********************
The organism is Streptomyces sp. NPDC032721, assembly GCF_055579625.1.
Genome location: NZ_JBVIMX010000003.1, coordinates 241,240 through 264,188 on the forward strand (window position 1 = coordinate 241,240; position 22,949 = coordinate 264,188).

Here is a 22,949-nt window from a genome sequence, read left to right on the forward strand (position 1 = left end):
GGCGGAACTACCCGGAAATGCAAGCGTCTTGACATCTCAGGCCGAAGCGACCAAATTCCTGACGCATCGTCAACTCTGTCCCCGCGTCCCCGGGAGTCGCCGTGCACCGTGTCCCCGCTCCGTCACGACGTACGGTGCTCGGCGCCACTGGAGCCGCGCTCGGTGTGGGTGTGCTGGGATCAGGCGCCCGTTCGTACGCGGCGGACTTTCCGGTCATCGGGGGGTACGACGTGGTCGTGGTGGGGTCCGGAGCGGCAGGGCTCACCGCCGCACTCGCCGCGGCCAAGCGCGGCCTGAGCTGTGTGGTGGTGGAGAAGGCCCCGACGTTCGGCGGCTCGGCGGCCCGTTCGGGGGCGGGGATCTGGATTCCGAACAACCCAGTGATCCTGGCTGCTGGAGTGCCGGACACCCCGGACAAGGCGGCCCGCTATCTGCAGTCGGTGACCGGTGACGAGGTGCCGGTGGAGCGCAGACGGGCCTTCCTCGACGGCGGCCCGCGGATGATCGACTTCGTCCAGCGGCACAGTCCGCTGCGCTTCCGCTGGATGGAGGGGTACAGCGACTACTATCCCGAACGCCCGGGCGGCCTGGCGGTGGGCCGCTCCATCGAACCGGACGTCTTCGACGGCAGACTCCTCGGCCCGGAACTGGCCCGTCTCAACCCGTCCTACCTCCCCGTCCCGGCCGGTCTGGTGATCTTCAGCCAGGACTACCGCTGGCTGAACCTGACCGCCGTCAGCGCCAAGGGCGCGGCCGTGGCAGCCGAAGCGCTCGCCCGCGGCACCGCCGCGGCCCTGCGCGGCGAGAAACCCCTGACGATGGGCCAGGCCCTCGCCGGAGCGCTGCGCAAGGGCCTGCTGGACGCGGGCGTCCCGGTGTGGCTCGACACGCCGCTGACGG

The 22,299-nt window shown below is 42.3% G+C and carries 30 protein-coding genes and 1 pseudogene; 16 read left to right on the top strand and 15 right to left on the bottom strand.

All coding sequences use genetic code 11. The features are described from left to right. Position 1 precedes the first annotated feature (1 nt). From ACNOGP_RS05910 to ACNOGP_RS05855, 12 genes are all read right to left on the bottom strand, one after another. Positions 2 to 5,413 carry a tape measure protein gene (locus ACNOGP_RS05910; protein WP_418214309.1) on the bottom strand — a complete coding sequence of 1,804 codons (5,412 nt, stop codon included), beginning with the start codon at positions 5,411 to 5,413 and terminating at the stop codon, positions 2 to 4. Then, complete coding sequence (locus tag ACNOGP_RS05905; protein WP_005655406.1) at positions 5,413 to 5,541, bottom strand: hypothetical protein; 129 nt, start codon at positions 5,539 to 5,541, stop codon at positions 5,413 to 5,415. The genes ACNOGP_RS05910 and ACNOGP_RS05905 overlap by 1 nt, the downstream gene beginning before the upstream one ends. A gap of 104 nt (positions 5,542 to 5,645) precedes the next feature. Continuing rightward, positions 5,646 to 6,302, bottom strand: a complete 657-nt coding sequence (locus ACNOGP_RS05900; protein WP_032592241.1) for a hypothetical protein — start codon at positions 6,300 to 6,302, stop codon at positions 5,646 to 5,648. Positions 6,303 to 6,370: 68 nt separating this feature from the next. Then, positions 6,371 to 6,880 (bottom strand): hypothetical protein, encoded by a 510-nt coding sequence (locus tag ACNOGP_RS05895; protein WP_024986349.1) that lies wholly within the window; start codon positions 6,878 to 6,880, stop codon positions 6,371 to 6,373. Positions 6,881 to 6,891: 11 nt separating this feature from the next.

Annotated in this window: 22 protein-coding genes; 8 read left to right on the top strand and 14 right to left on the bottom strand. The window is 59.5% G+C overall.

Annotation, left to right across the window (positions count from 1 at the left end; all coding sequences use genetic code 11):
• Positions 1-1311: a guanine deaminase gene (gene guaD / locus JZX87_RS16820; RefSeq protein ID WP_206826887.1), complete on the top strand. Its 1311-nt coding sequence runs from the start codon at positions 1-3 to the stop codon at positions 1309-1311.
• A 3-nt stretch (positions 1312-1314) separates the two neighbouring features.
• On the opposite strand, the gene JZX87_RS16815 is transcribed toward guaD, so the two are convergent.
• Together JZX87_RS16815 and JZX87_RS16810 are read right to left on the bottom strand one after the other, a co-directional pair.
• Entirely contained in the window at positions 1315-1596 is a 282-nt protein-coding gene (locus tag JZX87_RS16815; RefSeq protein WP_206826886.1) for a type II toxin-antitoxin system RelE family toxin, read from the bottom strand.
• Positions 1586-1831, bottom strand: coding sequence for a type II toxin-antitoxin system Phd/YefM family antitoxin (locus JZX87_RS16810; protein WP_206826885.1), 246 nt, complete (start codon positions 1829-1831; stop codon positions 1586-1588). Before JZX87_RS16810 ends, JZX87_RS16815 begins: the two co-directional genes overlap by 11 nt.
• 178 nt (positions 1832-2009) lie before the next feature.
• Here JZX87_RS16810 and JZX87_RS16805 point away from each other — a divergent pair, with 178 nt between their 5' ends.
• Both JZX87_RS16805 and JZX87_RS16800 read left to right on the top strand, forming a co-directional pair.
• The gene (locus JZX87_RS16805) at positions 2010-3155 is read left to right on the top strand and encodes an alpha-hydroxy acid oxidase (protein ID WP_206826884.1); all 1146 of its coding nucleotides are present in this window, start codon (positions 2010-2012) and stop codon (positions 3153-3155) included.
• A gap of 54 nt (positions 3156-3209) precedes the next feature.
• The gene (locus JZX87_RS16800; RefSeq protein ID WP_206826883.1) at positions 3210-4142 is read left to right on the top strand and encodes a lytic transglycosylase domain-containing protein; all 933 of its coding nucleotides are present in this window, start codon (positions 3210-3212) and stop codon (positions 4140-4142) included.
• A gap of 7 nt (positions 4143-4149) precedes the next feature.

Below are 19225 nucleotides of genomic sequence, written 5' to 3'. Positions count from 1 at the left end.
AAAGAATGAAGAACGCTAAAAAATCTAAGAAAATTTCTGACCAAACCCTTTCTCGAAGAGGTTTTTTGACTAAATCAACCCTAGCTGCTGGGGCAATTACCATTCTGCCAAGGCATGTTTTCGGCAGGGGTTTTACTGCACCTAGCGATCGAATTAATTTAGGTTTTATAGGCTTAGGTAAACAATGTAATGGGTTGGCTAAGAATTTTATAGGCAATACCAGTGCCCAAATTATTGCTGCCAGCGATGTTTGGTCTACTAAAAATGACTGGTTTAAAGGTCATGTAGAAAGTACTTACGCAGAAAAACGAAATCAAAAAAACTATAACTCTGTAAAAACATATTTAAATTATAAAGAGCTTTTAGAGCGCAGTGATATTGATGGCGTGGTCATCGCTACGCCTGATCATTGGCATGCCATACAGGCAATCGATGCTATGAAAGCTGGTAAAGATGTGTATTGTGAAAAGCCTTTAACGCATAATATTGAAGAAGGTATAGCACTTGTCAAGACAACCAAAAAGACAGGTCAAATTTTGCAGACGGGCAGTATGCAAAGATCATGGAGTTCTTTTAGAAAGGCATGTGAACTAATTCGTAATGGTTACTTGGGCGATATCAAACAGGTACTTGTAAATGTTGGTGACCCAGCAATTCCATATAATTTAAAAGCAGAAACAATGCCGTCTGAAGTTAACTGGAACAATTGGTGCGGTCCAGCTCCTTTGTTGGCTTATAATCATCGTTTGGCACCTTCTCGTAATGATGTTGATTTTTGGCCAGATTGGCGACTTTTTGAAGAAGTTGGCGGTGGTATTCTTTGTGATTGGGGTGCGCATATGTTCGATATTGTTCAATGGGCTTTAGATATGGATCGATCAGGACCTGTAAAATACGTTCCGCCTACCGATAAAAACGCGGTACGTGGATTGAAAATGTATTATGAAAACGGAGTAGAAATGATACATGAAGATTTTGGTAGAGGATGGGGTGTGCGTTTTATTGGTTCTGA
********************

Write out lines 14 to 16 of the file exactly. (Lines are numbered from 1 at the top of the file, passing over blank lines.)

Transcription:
• Positions 1586-1831, bottom strand: coding sequence for a type II toxin-antitoxin system Phd/YefM family antitoxin (locus JZX87_RS16810; protein WP_206826885.1), 246 nt, complete (start codon positions 1829-1831; stop codon positions 1586-1588). Before JZX87_RS16810 ends, JZX87_RS16815 begins: the two co-directional genes overlap by 11 nt.
• 178 nt (positions 1832-2009) lie before the next feature.
• Here JZX87_RS16810 and JZX87_RS16805 point away from each other — a divergent pair, with 178 nt between their 5' ends.